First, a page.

The short answer is: not likely.
The group that has coalesced around the Medrano home is not the only one like it in Mexico. Far from it. The Web site of Beth Hatefutsoth, the Israel Diaspora Museum in Tel Aviv, lists a number of communities of “native Mexican Jews” located in various parts of Mexico who trace their origins to anousim.
How many descendants of anousim are there?
“It’s hard to figure out exactly,” said Rabbi Stephen Leon of Congregation B’nai Zion in El Paso, just across the border from Ciudad Juarez, Mexico. “I’d only be guessing, but I’d say the number is very large. I have personally ministered to 40 such families. In the 20 years I’ve been here, not a week goes by that I don’t meet someone who tells me about childhood memories of crypto-Jewish practices.”
The Diaspora Museum Web site points out that even after converting to Judaism, “native Mexican Jews” have not been accepted by “traditional Mexican Jews,” nearly all of whom are Orthodox and descended from those who immigrated to Mexico from Europe and the Middle East in the early 1900s.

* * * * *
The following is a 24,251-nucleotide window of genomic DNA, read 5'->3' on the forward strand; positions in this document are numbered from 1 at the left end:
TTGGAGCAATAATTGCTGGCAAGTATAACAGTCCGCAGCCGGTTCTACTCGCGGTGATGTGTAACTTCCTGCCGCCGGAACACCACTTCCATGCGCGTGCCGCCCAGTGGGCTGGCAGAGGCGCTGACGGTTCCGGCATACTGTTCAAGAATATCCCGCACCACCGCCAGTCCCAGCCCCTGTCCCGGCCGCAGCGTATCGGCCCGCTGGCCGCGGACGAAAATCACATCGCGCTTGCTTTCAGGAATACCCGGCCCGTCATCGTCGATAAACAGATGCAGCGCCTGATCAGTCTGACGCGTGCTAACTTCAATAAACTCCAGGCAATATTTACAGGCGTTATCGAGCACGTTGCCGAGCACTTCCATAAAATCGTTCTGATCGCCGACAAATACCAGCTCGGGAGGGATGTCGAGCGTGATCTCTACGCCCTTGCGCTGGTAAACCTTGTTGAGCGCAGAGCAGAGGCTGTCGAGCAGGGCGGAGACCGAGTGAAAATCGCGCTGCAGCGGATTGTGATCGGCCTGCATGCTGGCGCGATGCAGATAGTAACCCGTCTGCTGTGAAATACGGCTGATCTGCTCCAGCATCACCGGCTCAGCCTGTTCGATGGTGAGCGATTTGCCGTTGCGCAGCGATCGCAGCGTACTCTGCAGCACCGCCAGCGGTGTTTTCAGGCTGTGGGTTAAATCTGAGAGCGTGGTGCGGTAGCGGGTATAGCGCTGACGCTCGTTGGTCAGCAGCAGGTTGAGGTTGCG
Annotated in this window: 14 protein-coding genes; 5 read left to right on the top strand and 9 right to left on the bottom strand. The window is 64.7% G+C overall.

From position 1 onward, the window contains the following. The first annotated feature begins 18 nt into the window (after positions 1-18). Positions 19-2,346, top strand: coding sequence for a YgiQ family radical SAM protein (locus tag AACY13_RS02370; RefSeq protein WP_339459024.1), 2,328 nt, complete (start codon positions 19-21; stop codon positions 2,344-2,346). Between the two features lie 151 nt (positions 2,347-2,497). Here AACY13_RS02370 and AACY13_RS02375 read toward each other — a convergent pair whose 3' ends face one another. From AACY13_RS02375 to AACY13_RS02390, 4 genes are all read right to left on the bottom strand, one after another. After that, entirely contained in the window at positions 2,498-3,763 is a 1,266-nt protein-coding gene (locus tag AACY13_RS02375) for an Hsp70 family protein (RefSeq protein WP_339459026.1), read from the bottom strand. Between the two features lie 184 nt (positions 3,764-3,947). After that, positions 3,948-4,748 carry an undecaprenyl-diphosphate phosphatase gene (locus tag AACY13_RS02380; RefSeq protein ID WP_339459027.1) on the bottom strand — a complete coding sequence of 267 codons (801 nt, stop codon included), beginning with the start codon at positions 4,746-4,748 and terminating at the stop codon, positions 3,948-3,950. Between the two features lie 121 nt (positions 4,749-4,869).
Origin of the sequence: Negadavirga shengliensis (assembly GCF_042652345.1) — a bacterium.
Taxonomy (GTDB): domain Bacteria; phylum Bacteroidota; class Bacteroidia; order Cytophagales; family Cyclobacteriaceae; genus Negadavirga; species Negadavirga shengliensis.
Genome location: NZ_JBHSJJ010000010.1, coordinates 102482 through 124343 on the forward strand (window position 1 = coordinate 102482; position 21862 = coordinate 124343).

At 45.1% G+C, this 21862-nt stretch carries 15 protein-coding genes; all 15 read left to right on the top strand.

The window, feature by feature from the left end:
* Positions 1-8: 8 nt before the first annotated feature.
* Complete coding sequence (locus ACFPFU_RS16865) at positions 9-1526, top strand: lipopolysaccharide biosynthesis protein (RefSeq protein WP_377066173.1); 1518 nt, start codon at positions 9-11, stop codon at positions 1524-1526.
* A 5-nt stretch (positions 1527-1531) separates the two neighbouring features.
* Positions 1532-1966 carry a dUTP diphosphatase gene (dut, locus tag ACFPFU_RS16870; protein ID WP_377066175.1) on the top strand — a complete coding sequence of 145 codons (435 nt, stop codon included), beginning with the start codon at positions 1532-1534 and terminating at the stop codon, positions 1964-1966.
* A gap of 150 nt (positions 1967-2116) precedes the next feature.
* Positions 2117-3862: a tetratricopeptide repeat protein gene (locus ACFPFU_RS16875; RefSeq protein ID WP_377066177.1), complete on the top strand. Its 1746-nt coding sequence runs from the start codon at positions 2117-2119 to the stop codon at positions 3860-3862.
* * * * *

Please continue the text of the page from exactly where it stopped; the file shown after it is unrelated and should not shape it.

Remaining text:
A few at the Shabbat gathering the night before were born Jewish. Michael Schorr, in his 70s, said that he was a child when his family left Poland before World War II. He was brought up in Argentina, has lived in Israel and now teaches engineering at a university in Mexicali.
“The desert is a place of vistas that appear seamless and infinite,” he said. “No beginning and no end. That’s why it has given rise to thoughts of oneness: of a single, holy, omnipotent spirit.”
Mexicali too is at the edge of a desert.